In Brighton last weekend, the Labour party conference buzzed with two big, emotive issues.
The one that hit the headlines was Labour’s Brexit policy, entwined with the attempted defenestration of Tom Watson and questions over Jeremy Corbyn’s leadership. But the other hot issue was Universal Credit. A groundswell of calls for UC to be scrapped was driven by stories from people who have been pulled into debt and hardship by design flaws like the minimum five week wait, unaffordable debt repayments and a service which many have found lacking in both justice and compassion.
For some on the left, ‘Universal Credit’ has become a symbol of everything that is wrong with our social security system - even though many of the biggest problems have been caused by separate policies, like the benefit freeze. It was widely expected that John McDonnell’s conference speech would include a commitment to scrap Universal Credit. The fact that he actually only restated Labour’s existing policy of stopping the rollout went unnoticed by many. Jeremy Corbyn’s speech was then expected to include the big bang UC abolition - but the Supreme Court bombshell would have buried policy announcements, so that didn’t happen either.
Finally, today, the announcement came. Or did it?
All the bad news stories about Universal Credit make it good politics to scrap it. But my worry was about what would come next. Millions caught up in the rising tide of poverty could be hit by yet more upheaval if Labour quickly introduced yet another system or reverted to the problematic patchwork of old benefits. Fortunately, the headline hides a more sensible approach.
Labour have rightly focused on quickly fixing some of the biggest factors pulling people into poverty and debt, for example, the five-week-wait and limiting support to only two children in a family. They have also committed to more flexibility on payments and support for people who struggle with the digital only service - to better match the realities of people’s lives. If Labour come to power, the challenge for the new Department for Social Security will be to implement these without creating even more delays for claimants.
In the longer term, we need to redesign the social security system to make it a public service that we can all rely on when times are tough; and that is fit for modern demographics and markets. It should command public confidence and deliver value for money. And we should not expect social security to provide the whole solution to poverty. Better jobs, thriving local economies and access to affordable homes will loosen the grip of poverty across the UK. Right now, social security has to do far too much to make up for failures elsewhere.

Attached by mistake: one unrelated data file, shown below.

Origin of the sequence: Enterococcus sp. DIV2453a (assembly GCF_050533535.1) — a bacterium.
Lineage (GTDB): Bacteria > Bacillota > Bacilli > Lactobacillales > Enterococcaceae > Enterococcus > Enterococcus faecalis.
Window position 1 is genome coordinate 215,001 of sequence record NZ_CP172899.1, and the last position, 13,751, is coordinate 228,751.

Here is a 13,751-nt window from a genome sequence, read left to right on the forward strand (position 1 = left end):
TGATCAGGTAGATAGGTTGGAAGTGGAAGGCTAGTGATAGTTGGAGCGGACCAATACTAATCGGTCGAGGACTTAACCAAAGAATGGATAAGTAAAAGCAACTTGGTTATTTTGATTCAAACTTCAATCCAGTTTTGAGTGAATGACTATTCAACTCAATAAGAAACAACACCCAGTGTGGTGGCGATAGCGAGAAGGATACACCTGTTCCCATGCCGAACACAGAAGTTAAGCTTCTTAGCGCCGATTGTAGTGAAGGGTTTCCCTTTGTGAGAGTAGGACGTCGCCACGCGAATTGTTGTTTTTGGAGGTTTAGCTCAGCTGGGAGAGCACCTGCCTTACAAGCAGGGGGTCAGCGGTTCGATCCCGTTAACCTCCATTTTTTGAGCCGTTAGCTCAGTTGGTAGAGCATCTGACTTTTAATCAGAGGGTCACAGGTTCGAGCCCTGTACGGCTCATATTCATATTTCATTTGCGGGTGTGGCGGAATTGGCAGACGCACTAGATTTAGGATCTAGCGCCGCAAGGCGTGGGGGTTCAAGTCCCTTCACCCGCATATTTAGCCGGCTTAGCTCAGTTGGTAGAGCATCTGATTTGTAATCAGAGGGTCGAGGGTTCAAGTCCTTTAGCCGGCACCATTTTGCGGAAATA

In the meantime, reforming Universal Credit is the right thing to do, but it is important not to throw the baby out with the bathwater. There are lots of potentially poverty-fighting aspects of UC that should not be thoughtlessly dropped. It is unacceptable that 3 million people in poverty are set to be pulled deeper by moving onto UC; but the 5 million people in poverty who should see their incomes rise under UC should not pay for yet another new system. We should respect the voices bravely speaking up about their experience of problems with UC; but we must also listen to the quieter voices of those who have benefited from aspects of UC and dread yet more upheaval and structural change.
The Conservative government has announced a number of changes to Universal Credit, including reducing the waiting period, increasing work allowances, lowering debt repayments and enabling previous benefits to ‘run-on’ while people move over. As Secretary of State, Amber Rudd placed a welcome emphasis on creating a compassionate service. As they go into their conference this weekend, the challenge for the Conservative party now will be to show that they can go further and faster - fixing UC’s flaws and proving that it can fulfil its early promise.